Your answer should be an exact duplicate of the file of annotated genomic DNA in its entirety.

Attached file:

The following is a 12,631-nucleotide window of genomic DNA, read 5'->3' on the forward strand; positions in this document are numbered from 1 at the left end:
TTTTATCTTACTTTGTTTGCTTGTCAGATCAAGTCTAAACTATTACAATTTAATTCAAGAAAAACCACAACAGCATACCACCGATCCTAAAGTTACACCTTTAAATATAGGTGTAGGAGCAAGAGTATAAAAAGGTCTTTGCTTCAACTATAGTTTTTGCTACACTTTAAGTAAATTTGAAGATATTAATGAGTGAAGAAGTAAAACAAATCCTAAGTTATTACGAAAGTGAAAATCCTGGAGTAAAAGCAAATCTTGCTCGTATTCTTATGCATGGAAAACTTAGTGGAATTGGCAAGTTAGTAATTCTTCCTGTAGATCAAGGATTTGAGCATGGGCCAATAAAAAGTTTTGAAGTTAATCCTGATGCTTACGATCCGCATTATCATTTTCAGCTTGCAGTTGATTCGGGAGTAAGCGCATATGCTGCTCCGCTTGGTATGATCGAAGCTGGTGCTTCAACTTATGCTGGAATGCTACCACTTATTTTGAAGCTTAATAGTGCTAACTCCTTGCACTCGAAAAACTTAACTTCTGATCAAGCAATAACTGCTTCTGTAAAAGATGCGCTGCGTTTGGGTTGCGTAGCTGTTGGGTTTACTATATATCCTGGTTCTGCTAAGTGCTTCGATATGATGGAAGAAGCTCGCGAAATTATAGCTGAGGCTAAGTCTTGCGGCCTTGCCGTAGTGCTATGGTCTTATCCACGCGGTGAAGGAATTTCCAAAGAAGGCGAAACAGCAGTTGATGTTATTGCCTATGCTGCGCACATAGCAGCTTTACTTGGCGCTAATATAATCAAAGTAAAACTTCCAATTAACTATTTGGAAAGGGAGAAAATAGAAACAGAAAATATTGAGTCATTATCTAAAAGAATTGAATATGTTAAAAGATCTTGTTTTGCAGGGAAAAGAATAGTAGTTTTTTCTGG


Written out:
The following is a 12,631-nucleotide window of genomic DNA, read 5'->3' on the forward strand; positions in this document are numbered from 1 at the left end:
TTTTATCTTACTTTGTTTGCTTGTCAGATCAAGTCTAAACTATTACAATTTAATTCAAGAAAAACCACAACAGCATACCACCGATCCTAAAGTTACACCTTTAAATATAGGTGTAGGAGCAAGAGTATAAAAAGGTCTTTGCTTCAACTATAGTTTTTGCTACACTTTAAGTAAATTTGAAGATATTAATGAGTGAAGAAGTAAAACAAATCCTAAGTTATTACGAAAGTGAAAATCCTGGAGTAAAAGCAAATCTTGCTCGTATTCTTATGCATGGAAAACTTAGTGGAATTGGCAAGTTAGTAATTCTTCCTGTAGATCAAGGATTTGAGCATGGGCCAATAAAAAGTTTTGAAGTTAATCCTGATGCTTACGATCCGCATTATCATTTTCAGCTTGCAGTTGATTCGGGAGTAAGCGCATATGCTGCTCCGCTTGGTATGATCGAAGCTGGTGCTTCAACTTATGCTGGAATGCTACCACTTATTTTGAAGCTTAATAGTGCTAACTCCTTGCACTCGAAAAACTTAACTTCTGATCAAGCAATAACTGCTTCTGTAAAAGATGCGCTGCGTTTGGGTTGCGTAGCTGTTGGGTTTACTATATATCCTGGTTCTGCTAAGTGCTTCGATATGATGGAAGAAGCTCGCGAAATTATAGCTGAGGCTAAGTCTTGCGGCCTTGCCGTAGTGCTATGGTCTTATCCACGCGGTGAAGGAATTTCCAAAGAAGGCGAAACAGCAGTTGATGTTATTGCCTATGCTGCGCACATAGCAGCTTTACTTGGCGCTAATATAATCAAAGTAAAACTTCCAATTAACTATTTGGAAAGGGAGAAAATAGAAACAGAAAATATTGAGTCATTATCTAAAAGAATTGAATATGTTAAAAGATCTTGTTTTGCAGGGAAAAGAATAGTAGTTTTTTCTGG